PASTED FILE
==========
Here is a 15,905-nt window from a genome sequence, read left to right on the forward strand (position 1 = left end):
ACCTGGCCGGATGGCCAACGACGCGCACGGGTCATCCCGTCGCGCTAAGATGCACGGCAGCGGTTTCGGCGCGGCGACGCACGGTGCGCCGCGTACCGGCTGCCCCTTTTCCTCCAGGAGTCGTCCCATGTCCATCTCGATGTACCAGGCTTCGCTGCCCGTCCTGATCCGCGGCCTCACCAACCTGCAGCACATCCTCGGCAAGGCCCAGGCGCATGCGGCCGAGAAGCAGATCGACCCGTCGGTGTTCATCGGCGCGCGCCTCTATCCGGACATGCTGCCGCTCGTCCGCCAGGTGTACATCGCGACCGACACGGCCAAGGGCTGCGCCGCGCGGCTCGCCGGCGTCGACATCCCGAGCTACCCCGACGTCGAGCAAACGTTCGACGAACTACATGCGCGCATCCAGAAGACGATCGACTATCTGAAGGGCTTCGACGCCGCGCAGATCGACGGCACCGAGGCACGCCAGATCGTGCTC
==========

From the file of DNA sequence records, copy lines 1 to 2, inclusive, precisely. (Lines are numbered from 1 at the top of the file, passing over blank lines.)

Here is a 15,905-nt window from a genome sequence, read left to right on the forward strand (position 1 = left end):
ACCTGGCCGGATGGCCAACGACGCGCACGGGTCATCCCGTCGCGCTAAGATGCACGGCAGCGGTTTCGGCGCGGCGACGCACGGTGCGCCGCGTACCGGCTGCCCCTTTTCCTCCAGGAGTCGTCCCATGTCCATCTCGATGTACCAGGCTTCGCTGCCCGTCCTGATCCGCGGCCTCACCAACCTGCAGCACATCCTCGGCAAGGCCCAGGCGCATGCGGCCGAGAAGCAGATCGACCCGTCGGTGTTCATCGGCGCGCGCCTCTATCCGGACATGCTGCCGCTCGTCCGCCAGGTGTACATCGCGACCGACACGGCCAAGGGCTGCGCCGCGCGGCTCGCCGGCGTCGACATCCCGAGCTACCCCGACGTCGAGCAAACGTTCGACGAACTACATGCGCGCATCCAGAAGACGATCGACTATCTGAAGGGCTTCGACGCCGCGCAGATCGACGGCACCGAGGCACGCCAGATCGTGCTC